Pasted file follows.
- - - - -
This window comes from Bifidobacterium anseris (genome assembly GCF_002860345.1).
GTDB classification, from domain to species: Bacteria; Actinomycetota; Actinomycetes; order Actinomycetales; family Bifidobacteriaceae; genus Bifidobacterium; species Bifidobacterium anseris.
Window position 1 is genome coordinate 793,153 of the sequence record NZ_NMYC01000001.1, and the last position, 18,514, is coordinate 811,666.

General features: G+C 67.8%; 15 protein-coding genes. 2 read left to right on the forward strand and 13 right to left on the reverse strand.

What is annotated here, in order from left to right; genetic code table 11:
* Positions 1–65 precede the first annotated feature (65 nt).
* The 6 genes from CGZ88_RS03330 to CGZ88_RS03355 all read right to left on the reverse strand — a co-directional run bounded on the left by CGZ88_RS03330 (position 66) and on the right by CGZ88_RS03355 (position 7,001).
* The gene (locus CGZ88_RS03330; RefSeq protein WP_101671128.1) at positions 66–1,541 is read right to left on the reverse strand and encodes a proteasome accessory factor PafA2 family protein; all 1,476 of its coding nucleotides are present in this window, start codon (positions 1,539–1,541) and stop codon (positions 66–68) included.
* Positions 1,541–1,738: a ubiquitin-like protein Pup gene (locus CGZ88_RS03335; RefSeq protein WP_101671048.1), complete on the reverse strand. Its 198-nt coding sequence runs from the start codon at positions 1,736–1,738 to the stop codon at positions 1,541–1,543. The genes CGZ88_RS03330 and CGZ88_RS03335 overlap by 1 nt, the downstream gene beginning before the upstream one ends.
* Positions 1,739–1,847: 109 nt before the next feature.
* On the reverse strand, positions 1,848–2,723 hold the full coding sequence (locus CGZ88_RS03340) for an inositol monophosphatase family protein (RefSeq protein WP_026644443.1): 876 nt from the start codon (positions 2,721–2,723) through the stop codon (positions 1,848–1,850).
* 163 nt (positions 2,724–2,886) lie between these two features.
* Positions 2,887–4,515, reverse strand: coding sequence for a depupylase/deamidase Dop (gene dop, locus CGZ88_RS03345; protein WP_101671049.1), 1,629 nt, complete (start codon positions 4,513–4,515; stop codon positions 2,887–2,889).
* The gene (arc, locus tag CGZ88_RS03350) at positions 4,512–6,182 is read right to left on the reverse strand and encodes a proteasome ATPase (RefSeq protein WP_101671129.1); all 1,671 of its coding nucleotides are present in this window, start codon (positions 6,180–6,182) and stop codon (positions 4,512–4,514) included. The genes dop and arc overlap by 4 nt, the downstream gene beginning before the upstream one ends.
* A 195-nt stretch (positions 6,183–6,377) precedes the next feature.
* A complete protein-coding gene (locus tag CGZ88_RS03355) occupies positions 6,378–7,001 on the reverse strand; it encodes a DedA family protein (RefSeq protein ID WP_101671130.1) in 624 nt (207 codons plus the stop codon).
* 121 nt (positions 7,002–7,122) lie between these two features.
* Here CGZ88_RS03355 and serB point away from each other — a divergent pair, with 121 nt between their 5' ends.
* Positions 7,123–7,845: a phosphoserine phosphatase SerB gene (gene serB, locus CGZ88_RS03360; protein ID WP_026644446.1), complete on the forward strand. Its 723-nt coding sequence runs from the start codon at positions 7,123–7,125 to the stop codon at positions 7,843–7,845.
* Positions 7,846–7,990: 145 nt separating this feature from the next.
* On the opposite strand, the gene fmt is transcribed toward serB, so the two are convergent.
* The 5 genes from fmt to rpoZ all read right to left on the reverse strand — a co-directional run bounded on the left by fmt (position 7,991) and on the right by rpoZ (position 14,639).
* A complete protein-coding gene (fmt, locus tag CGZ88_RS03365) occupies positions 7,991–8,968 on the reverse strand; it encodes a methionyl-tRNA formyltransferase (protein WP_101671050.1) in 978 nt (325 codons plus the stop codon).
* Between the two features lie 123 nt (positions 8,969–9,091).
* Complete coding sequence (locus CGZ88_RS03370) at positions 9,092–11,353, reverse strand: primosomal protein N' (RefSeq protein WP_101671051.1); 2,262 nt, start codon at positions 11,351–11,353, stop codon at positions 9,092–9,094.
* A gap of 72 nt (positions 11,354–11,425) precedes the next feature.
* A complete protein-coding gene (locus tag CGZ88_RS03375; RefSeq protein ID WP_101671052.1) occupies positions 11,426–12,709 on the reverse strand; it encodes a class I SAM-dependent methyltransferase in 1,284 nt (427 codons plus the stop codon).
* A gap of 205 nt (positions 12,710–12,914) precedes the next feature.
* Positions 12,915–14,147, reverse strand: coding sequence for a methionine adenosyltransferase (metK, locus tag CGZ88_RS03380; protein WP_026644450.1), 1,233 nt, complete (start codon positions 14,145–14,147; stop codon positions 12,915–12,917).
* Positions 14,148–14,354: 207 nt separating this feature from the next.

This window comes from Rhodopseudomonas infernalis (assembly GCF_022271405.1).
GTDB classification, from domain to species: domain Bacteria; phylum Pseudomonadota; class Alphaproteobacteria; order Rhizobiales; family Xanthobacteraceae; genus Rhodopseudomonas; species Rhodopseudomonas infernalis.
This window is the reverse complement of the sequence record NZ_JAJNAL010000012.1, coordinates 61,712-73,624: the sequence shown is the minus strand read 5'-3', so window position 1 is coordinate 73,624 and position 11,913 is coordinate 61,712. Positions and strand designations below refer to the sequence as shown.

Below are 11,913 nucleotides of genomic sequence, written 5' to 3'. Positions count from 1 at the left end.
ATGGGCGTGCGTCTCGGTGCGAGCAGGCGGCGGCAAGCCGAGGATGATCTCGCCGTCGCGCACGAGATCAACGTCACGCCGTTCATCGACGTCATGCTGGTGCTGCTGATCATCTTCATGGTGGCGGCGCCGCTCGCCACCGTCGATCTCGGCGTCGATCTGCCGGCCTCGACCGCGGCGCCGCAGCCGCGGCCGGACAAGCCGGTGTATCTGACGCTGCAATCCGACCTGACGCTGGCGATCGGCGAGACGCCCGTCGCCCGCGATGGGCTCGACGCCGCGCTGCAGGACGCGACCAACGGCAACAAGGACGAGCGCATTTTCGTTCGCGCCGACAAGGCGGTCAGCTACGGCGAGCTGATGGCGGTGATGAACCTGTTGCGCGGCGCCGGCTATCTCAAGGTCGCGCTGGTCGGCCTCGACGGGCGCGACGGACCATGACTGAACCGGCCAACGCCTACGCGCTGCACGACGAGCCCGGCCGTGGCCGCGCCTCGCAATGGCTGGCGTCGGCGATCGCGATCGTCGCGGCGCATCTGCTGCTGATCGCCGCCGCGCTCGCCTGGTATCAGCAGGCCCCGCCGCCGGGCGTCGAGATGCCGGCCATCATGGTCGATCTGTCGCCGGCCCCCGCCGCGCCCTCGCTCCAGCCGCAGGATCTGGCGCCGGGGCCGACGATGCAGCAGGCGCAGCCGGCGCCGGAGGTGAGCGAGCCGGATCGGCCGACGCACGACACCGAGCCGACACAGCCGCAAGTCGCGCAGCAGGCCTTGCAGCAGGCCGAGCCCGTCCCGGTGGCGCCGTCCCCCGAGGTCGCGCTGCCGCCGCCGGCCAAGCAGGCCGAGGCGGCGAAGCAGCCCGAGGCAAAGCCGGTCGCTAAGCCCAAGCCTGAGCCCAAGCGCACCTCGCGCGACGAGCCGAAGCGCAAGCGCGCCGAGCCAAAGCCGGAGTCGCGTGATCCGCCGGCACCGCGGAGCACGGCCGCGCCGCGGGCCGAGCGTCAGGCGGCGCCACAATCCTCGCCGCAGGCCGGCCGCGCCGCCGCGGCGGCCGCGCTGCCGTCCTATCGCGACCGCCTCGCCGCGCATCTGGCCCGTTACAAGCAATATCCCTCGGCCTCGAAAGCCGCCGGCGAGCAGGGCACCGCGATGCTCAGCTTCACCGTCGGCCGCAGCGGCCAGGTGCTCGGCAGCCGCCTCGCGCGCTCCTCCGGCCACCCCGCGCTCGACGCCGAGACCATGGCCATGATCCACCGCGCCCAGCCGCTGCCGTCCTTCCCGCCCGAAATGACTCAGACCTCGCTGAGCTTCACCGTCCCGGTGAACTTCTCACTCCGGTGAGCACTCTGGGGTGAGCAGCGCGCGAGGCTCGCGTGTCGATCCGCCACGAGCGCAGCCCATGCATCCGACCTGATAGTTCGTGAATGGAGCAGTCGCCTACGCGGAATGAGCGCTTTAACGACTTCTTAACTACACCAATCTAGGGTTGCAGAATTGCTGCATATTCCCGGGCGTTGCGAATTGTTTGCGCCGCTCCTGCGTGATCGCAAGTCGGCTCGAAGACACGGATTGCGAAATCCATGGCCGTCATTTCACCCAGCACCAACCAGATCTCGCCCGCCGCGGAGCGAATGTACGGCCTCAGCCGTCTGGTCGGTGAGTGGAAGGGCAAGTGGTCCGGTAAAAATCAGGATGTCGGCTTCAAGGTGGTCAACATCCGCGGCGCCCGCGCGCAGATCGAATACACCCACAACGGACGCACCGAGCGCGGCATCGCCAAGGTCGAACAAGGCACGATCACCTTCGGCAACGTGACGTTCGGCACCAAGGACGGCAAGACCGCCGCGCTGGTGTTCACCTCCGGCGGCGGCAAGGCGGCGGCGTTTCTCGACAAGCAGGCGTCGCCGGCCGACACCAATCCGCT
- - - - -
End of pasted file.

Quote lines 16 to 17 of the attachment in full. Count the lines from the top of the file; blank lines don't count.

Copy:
* A complete protein-coding gene (locus tag CGZ88_RS03355) occupies positions 6,378–7,001 on the reverse strand; it encodes a DedA family protein (RefSeq protein ID WP_101671130.1) in 624 nt (207 codons plus the stop codon).
* 121 nt (positions 7,002–7,122) lie between these two features.